Monday, November 5, 2007

Free cell phones for students?

New York City is apparently considering giving free cell phones to all students. And then rewarding them with free minutes for high grades/test scores/etc. The ban on cell phones in the schools would continue - these cell phones wouldn't even work during school hours.

I have to admit, this seems like an incredibly poorly conceived plan. Maybe I haven't heard all the details (certainly a possibility), and they actually do have everything well thought-out. But here are some of my questions:
  • Paying students (with cell phone minutes) for good grades? Really? I could go on at some length here, but I'll leave it at that until another day.
  • Part of the reason they're thinking about this is because parents are in an up-roar about the cell phone ban - in case of another 9/11 type emergency during school hours. How will this address that problem? The cell phones won't even work during school hours.
  • Giving one cell phone manufacturer and one cell phone carrier access to all of the students in the NYC schools is rather like giving Coke exclusive access. It's an amazing deal for the company in terms of life-long customer-building, but a bad habit-forming gig for the schools to be taking part of, both in terms of the school's inflow of money and the students' development.
  • What about the students with poor grades? Would they get any free minutes, or would they just have a useless piece of plastic to take care of?
  • Who is responsible if the cell phone is lost or broken, as I guarantee they will be? Are the students required to maintain it? Is the school going to fix and replace the phones?
  • I could go on. But I won't.
The up-sides (and what are those again?) just don't seem to balance out all of these issues.

But now that I've slammed the idea at some length, what do you think? Please be honest! I'd be interested if anyone thinks it's a good idea, and to hear why.

3 comments:

Alice said...

What an odd situation. I sympathize with the ban on cell phones--there are other options for dealing with emergencies and I understand they can be distracting in class.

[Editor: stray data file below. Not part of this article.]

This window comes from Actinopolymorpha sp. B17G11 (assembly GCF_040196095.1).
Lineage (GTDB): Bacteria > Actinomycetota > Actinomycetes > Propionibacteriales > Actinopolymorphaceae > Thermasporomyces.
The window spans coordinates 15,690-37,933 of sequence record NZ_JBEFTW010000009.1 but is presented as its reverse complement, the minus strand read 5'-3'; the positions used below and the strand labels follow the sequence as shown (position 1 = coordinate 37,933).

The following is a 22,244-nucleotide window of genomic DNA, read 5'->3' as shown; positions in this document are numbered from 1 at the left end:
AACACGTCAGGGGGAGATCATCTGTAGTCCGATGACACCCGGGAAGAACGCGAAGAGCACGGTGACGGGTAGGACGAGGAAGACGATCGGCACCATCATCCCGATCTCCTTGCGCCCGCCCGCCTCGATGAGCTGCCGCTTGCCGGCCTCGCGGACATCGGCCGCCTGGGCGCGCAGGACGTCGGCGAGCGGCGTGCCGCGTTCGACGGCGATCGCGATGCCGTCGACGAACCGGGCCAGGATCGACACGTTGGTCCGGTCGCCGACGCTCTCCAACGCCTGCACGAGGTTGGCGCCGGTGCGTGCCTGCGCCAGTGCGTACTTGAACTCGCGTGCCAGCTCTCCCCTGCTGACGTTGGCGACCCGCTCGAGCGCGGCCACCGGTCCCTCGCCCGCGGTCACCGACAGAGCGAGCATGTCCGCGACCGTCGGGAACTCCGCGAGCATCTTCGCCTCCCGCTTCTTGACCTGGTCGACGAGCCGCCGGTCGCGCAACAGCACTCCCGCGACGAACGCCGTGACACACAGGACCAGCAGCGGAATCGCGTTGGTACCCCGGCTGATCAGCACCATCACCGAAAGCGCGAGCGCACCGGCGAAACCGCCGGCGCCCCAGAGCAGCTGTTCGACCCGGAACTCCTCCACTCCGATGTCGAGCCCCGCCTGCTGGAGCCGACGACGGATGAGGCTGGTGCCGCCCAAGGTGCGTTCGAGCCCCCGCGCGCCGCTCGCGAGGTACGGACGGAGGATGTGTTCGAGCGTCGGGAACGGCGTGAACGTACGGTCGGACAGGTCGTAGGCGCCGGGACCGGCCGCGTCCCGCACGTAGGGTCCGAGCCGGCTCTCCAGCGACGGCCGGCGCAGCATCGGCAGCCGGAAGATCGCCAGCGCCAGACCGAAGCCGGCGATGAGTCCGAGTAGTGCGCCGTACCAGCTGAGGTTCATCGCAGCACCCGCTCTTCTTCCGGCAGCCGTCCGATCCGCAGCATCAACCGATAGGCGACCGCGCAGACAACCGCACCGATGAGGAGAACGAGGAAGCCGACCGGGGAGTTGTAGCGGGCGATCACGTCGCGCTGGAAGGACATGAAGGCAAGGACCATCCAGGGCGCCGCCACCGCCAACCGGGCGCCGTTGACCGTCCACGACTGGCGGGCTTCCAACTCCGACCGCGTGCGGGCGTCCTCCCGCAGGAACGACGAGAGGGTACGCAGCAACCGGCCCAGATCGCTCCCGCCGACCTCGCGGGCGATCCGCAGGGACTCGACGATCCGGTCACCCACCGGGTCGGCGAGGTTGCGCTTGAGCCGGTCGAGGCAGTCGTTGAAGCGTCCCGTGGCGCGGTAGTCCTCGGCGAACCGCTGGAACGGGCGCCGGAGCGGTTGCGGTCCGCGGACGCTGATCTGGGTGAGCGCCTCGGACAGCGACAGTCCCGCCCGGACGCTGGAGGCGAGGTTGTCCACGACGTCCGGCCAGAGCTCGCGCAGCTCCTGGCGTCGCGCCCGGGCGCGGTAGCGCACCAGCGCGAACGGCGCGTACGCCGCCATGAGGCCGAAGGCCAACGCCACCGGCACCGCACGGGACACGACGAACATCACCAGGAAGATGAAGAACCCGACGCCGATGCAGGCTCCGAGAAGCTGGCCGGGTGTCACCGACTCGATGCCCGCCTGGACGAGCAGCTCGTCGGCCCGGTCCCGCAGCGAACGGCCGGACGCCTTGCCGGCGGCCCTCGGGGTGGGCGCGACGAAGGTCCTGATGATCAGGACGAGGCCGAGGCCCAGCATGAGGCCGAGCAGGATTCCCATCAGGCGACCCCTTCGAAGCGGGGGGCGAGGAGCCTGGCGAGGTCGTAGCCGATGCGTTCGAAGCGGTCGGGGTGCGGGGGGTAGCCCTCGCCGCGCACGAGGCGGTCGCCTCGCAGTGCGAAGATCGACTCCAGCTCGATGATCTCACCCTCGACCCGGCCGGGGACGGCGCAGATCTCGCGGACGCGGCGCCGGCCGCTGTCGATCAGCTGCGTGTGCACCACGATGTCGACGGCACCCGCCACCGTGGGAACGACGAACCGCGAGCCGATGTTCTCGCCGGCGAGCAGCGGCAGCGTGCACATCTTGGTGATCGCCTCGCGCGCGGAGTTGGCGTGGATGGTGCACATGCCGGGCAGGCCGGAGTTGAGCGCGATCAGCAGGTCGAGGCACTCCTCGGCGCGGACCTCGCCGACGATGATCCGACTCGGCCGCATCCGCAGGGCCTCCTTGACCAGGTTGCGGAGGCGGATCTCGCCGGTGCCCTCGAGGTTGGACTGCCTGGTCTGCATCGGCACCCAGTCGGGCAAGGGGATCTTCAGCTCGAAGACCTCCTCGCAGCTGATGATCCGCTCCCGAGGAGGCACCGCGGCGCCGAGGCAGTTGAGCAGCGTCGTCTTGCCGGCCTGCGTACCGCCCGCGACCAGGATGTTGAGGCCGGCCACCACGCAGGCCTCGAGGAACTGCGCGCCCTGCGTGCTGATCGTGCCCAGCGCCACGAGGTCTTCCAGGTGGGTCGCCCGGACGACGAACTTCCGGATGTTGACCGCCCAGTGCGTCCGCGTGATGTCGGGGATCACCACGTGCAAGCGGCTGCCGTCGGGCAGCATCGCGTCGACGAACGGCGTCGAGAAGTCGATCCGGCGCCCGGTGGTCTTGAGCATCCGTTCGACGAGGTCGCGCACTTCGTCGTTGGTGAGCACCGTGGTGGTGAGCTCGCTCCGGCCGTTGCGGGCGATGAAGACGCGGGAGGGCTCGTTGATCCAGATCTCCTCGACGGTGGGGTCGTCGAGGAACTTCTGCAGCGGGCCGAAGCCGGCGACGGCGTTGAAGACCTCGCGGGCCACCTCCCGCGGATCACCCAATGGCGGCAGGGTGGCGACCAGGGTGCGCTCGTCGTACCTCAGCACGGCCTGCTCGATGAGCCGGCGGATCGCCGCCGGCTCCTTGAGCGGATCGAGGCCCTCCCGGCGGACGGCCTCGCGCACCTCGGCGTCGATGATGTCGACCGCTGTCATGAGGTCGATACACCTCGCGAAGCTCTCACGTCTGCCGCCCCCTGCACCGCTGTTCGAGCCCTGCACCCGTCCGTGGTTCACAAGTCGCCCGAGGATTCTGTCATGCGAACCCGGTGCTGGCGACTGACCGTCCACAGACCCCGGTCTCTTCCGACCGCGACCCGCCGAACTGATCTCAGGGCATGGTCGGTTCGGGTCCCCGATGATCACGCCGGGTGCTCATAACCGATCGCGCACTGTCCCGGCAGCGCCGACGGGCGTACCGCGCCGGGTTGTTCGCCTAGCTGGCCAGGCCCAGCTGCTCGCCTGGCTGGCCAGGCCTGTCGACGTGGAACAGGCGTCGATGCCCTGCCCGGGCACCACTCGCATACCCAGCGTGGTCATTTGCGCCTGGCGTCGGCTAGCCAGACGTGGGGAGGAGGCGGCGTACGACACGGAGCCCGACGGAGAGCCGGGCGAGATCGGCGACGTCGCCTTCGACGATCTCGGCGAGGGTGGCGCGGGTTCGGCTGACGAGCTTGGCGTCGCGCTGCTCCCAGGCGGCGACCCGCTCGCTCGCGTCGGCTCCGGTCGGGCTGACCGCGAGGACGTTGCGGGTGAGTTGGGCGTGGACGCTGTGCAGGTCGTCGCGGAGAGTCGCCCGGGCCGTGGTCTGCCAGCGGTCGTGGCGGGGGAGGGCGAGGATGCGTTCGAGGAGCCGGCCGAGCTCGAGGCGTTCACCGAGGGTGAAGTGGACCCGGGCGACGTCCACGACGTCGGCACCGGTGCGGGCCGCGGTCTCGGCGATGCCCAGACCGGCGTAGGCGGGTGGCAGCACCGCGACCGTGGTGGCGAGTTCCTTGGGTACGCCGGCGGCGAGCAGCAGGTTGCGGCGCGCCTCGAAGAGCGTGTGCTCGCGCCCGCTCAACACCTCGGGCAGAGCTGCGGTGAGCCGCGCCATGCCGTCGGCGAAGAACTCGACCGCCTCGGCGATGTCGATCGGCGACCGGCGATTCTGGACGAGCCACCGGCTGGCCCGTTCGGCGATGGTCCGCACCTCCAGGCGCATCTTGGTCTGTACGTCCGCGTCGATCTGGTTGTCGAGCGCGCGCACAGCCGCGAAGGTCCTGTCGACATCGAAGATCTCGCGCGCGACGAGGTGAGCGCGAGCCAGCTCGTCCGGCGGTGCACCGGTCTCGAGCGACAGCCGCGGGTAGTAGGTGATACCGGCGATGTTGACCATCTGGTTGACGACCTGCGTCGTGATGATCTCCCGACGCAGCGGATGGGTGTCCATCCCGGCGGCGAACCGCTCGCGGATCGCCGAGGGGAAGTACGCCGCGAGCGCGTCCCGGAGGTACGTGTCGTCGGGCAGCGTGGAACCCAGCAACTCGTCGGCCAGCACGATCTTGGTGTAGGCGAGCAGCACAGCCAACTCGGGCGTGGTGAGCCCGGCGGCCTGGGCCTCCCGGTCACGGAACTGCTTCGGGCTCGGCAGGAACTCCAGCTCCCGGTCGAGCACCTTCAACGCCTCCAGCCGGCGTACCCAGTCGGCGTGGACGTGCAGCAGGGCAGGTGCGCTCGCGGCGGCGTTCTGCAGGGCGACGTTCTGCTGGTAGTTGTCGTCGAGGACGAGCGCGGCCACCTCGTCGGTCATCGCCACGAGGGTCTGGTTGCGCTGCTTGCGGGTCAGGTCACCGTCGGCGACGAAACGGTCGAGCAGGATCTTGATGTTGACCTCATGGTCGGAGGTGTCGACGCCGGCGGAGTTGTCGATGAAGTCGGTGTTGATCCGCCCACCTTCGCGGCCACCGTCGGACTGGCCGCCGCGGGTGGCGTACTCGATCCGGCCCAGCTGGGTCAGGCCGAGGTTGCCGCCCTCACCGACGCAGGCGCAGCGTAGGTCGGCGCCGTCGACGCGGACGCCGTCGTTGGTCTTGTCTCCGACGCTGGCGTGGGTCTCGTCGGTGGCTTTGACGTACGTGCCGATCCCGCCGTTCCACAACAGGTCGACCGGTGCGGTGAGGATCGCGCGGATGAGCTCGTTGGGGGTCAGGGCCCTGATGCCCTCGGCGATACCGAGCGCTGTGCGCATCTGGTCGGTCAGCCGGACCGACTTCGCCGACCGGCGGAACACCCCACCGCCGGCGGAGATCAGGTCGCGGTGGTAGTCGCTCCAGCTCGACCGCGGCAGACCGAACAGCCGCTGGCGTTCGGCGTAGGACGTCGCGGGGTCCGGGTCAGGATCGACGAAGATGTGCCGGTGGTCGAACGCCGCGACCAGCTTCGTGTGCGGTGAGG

But it sounds like the mayor is one of those people who, against all evidence, believes that reward and punishment work on human beings the same way they work on trained animals. And that's just not good, coming from a powerful official.

Robert said...

# Paying students for good grades?

I don't see that as a big deal. Not the best carrot, but if it works...

# Part of the reason is because of 9/11 How will this address that problem? The cell phones won't even work during school hours.

Perhaps, in the event of an emergency - the phones could be activated and all sent automated information about the situation and appropriate response.

# Giving one cell phone manufacturer and one cell phone carrier access to all of the students in the NYC schools is rather like giving Coke exclusive access.

Yep. I agree. But is it that much different than a single supplier for desks or textbooks?


# What about the students with poor grades?

They wouldn't be rewarded with free minutes. That's the point.

# Who is responsible if the cell phone is lost or broken

Perhaps a deposit would be required. But a basic cell phone is pretty cheap these days. Most carriers give them away when you sign up.

I don't think this is a great idea, but neither do I see it as that horrible. Misplaced priorities, maybe, but not horrible.

Karen Rayne, Ph.D. said...

My responses to Robert's points:

# Paying students for good grades is a bad idea, for a number of reasons. I'll write up a good post on it soon, and get back to you then.

# In an idea world, sure. But it seems unlikely that if the cops and firefighters can't even communicate, that there would be an informed school district ready to communicate useful information to many thousands of students. And the issue for the parents is that THEY want to be able to contact their students, not someone else.

# It's dramatically more important than a desk or a textbook manufacturer. Students are very unlikely to buy school desks or textbooks much in their future, while they are very likely to buy cell phones and services. And cell phones aren't learning tools. Desks and textbooks are.

# Yes, okay. So they'd just have a useless cell phone. But what's the point then?

# Yes, cell phones are pretty cheap. But the schools are planning on giving them to students - not making them available for a deposit.

It is a poorly conceived idea, but agreed - not one that has any really horrible detrimental effects. Just one that will be an expensive waste of money that could be doing good in other ways.